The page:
Jane Eyre lost her parents early because of typhus and now lives with her aunt, Mrs. Reed. Her life is harsh. Mrs. Reed isn’t her aunt by blood, but only a widow of her mother’s brother and she is of the lowest opinion about the girl’s parents. Jane’s mother came from the wealthy family but married a priest who didn’t have a penny in his pockets and Mrs. Reed considers this foolish. Jane is told that she doesn’t have any relatives from the paternal side worth talking about.
Jane lives with Mrs. Reed and her children, John, Eliza and Georgiana. The deceased Mr. Reed was the only person who was ever kind to her in this family - everyone else, even the servants, constantly remind the little orphan that she lives here only out of their great mercy. The only servant who treats her relatively well or at least as a child who has her needs is Reeds’ nursemaid, Bessie Lee. Despite having a short temper, she sings Jane songs and tells stories before the little girl goes to sleep.
Though there are no reasons, the Reeds think of her as of little lying spoiled brat. But talking about spoiled children, Mrs. Reed’s children just enjoy the possibility to harass Jane and treat her badly without the slightest risk of being punished. Jane is always one to blame for anything they do.
One day Jane is fed up with this treatment and another quarrel grows into a fight with John. Jane is locked up in the Red Room as a punishment. This is the room where Mr. Reed died. Terrified to see his ghost the poor girl loses consciousness and later wakes up with a fever caused by that fear.
Mrs. Reed has no desire to care for a sick child that isn’t hers but she still calls for the apothecary named Mr. Lloyd to examine Jane. Mr. Lloyd sees how much Jane is mistreated and offers to send her to school out of sheer compassion, hoping that school conditions will be better. Mrs. Reed quickly agrees glad to finally get rid of her niece.
This school becomes a new home to Jane for many years. It is called Lowood and it’s definitely not the best place on earth. In fact, this is almost an orphanage. But due to the fact that Jane didn’t have a sweet life before to compare, so she accepts Lowood as it is. The girls in the school wear identical dresses and hairstyles, almost everything is done only after a command, the food is scant and the teachers are rude and ignorant. The pupils of Lowood are dull, always frightened and embittered.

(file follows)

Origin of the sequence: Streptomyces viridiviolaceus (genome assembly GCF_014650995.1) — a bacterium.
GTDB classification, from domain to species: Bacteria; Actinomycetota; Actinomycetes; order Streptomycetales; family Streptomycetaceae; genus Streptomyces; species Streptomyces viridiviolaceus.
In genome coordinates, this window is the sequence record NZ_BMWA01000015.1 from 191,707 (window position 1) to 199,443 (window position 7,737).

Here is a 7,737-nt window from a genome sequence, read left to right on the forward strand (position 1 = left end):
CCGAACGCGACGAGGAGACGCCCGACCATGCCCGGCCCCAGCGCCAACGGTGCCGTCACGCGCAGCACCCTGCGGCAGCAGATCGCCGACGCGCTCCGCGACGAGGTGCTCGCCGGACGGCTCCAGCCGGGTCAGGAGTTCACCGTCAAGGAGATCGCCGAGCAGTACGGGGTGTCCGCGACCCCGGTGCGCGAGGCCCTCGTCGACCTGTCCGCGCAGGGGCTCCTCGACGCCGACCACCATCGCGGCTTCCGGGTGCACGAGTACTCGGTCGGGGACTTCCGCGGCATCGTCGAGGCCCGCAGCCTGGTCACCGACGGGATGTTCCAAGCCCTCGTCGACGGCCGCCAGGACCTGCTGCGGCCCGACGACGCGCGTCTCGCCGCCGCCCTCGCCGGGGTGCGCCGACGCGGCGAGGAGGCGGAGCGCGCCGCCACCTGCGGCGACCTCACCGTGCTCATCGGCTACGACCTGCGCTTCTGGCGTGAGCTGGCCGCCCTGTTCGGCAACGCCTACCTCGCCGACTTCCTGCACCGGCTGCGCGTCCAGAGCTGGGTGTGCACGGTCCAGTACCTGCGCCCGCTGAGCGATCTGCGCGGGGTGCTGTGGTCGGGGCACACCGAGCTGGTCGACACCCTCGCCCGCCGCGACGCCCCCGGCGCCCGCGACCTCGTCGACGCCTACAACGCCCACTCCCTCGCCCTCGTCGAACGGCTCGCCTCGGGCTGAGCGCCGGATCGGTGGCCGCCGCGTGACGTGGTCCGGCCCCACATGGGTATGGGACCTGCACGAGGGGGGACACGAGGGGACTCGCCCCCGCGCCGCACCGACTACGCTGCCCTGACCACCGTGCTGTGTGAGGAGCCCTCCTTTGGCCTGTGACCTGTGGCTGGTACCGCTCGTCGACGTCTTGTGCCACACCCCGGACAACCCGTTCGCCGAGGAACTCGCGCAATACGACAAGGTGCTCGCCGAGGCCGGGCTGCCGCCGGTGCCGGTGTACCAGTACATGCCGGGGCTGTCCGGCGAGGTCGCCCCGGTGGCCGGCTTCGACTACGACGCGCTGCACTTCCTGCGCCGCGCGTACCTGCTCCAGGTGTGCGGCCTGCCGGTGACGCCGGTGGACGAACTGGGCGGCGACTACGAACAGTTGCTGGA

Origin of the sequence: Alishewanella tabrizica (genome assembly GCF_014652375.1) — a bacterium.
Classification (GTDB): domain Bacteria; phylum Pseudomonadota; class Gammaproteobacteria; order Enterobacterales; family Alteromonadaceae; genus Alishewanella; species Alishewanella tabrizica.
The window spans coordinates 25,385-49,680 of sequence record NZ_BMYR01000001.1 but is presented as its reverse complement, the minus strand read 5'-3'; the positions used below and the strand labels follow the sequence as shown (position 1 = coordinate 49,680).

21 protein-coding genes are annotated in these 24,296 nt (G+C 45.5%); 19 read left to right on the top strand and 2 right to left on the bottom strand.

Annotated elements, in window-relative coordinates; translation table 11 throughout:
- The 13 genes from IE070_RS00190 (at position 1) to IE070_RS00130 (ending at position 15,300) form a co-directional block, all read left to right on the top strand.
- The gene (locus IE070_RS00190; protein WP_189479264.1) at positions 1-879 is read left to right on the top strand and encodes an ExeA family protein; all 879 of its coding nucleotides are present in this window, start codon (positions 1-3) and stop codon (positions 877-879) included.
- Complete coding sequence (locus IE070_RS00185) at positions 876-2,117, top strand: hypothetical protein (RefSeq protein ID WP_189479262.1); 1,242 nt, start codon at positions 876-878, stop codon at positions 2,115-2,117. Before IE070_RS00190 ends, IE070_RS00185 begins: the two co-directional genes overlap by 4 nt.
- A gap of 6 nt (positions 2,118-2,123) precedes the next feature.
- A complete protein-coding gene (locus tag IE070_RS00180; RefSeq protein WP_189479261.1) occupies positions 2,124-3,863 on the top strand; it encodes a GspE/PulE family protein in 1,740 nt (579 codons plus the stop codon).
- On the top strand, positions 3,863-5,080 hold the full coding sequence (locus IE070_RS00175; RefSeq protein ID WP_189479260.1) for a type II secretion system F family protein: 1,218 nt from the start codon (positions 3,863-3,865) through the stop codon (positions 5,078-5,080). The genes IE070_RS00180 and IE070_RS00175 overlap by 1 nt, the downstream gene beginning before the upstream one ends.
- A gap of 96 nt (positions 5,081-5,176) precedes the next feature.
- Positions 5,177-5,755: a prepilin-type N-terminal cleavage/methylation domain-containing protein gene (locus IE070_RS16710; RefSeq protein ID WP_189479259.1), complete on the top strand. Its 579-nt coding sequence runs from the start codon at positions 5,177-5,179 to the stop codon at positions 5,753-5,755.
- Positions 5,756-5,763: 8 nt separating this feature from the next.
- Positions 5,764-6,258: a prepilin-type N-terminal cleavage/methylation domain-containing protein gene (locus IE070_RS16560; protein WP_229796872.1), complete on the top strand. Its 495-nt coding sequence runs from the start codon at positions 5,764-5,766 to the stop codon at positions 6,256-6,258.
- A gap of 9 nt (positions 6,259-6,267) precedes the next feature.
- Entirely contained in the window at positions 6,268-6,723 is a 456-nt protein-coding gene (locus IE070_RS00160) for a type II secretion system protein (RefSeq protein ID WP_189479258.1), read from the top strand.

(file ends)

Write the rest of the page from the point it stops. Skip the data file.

Jane’s troubles start from the very beginning. Mrs. Reed sent a letter to the school director, Mr. Brocklehurst in which she describes Jane’s personality (in her distorted vision). So, when during a school inspection Jane accidentally breaks the director’s slate, she is violently scolded and accused to be a liar in front of everyone. It is a horrible experience and later Jane is comforted by her two only friends - Helen Burns, a pupil who usually takes punishments stoically and apathetically, and a more active and compassionate teacher, Miss Temple, who, after hearing Jane’s point of view, writes a letter to Mr. Lloyd and where he confirms Jane’s words, and insists on Jane’s clearance as public as was her accusation.
The conditions in school become worse and worse and soon the epidemic of typhus outbursts in Lowood. Many pupils get sick and Helen dies of untreated “consumption” in Jane’s arms. This is the last straw and Mr. Brocklehurst governing is questioned by the benefactors who gave the money to school. Finally, it is revealed that he took most of the money for himself, leaving to pupils the pathetic amount. The director is publicly discredited and the benefactors appoint a committee to build a new school building and divide the money. The conditions in Lowood soon become better.
Jane spends eight years in Lowood: six as a pupil and two as a teacher. Miss Temple got married and quitted teaching and Jane, aged eighteen, soon decides to leave too. She wants to become a governess, writes an advertisement to the newspaper and soon receives a proposition from Alice Fairfax, a housekeeper in Thornfield Hall. According to this proposition Jane shall teach a French girl, Adele. Jane agrees.
Mrs. Fairfax appears to be a kind elderly lady. She explains to Jane her duties and shows her Adele, a lively and joyful but somewhat capricious child who the owner of the estate, Mr. Rochester, cares for. Jane stays in Thornfield Hall.
One night going to the town Jane meets a horseman. While passing near her the horse slips and the rider falls on the ground. Jane kindly helps him to get back to the horse, and later in the morning she learns that the rider was Edward Rochester, the owner of Thornfield Hall and her master. Initially Mr. Rochester behaves strangely and emotionally, mocking her and accusing Jane of bewitching his horse, but she manages to stand up for his stern manners. Jane and Mr. Rochester start to spend more time together growing a deep mutual sympathy, who each of them hides behind either cool politeness or good-natured mockery.
The life in Thornfield Hall was much better than everything Jane knew before. But still, behind the luxury there are lots of secrets and some of them seem to be rather dark. Jane sometimes hears a mysterious laughter and once she have to rescue Mr. Rochester, accidentally caught in fire. Mrs. Fairfax explains this by misdeeds of Grace Poole, another of Thornfield servants.
Jane learns that Adele is possibly a daughter of Mr. Rochester and his mistress, a French opera singer. The woman abandoned Adele sending her to Thornfield and Edward, though unsure that it was he who fathered the girl, took her to his home and raised her.